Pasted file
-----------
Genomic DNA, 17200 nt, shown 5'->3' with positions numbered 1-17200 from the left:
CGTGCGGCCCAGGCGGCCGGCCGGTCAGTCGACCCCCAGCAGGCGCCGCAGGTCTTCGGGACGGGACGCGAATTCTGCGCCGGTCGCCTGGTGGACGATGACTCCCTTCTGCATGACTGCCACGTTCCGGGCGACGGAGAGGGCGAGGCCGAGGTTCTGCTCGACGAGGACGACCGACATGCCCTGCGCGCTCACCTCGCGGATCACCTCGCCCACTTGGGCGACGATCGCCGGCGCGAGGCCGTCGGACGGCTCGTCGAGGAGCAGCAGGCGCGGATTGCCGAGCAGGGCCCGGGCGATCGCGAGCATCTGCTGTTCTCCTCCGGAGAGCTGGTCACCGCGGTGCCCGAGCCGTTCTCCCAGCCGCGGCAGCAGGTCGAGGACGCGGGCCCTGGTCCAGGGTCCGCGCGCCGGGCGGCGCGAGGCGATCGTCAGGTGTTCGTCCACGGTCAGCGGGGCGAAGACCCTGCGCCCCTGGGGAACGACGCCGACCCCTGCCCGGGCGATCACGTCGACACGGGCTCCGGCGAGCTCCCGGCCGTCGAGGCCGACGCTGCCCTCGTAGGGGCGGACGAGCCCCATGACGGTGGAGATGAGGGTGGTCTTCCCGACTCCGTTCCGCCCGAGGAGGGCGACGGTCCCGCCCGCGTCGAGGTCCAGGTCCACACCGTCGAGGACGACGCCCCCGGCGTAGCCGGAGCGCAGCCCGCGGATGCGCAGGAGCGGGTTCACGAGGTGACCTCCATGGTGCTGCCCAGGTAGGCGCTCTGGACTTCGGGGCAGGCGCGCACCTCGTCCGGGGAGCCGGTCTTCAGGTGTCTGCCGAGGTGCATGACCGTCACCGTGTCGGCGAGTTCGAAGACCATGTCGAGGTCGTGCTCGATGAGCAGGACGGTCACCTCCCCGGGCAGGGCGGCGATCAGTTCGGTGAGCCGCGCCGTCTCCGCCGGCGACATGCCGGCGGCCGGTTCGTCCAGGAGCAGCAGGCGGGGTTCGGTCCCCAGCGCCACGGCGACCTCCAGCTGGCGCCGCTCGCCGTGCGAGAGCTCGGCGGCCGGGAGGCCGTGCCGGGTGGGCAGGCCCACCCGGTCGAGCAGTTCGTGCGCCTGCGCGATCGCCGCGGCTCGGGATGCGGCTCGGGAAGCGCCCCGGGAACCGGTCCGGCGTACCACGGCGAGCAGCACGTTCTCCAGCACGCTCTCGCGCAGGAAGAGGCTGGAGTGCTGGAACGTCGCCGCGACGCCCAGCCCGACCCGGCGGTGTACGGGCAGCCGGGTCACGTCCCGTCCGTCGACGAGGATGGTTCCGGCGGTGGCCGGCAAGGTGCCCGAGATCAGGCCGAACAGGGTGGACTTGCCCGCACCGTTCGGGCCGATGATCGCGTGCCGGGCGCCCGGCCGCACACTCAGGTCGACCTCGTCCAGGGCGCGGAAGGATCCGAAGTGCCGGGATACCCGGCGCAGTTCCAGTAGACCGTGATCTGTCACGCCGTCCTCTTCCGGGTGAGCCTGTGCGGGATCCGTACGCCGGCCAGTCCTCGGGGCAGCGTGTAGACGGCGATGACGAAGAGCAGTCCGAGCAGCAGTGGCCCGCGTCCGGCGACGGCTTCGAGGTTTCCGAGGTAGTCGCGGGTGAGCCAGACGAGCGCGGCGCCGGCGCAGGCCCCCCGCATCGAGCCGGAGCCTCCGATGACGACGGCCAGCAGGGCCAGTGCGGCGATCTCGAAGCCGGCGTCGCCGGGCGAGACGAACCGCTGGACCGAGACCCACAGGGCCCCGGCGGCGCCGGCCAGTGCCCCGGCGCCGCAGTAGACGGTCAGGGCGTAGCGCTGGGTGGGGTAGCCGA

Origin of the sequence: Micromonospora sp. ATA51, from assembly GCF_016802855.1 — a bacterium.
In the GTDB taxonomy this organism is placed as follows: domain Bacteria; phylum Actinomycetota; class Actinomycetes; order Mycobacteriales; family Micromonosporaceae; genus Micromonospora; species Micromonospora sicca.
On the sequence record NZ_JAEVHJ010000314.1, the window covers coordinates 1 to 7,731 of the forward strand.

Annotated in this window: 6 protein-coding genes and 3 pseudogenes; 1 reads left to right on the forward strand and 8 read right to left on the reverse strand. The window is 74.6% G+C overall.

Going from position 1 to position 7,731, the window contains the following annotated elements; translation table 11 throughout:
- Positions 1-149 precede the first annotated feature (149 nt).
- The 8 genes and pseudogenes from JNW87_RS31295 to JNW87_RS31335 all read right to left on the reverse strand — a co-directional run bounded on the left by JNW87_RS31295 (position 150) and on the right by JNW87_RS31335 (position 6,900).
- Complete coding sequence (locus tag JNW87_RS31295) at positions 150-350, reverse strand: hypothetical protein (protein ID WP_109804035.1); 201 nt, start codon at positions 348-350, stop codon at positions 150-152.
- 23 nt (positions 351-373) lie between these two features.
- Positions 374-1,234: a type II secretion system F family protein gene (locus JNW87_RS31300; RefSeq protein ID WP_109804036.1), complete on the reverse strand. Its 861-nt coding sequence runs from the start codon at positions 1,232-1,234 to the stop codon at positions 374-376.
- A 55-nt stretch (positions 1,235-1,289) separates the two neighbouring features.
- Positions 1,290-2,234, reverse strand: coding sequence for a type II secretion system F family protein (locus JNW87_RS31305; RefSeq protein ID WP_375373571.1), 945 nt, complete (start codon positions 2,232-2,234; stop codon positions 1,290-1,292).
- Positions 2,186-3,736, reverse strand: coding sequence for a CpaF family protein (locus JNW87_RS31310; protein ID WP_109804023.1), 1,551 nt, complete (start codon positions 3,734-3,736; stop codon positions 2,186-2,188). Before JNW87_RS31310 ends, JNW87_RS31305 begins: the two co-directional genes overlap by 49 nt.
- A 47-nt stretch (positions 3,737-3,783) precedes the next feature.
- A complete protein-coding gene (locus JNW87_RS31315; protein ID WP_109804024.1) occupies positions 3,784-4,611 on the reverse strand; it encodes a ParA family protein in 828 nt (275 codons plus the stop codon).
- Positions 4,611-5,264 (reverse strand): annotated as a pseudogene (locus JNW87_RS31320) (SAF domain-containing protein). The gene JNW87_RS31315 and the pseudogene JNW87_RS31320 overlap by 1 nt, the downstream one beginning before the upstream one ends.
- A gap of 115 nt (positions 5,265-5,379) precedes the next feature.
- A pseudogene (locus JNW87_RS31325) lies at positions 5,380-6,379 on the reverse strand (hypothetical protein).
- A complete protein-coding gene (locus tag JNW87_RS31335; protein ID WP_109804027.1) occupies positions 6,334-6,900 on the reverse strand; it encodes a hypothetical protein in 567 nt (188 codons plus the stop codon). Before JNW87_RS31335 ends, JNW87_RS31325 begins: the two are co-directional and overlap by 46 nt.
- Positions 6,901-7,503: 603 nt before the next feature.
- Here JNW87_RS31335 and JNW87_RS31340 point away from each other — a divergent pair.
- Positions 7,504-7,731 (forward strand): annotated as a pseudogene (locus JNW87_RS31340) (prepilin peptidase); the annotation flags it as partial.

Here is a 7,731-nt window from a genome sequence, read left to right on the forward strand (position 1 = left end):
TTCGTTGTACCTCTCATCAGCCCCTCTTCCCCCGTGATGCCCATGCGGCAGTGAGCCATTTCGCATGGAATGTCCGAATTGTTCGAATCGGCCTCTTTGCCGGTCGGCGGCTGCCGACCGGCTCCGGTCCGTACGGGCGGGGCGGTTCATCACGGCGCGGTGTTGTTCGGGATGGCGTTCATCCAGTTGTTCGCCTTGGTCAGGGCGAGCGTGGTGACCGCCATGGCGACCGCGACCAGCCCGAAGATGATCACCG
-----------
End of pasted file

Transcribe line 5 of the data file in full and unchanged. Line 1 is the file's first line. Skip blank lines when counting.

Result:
On the sequence record NZ_JAEVHJ010000314.1, the window covers coordinates 1 to 7,731 of the forward strand.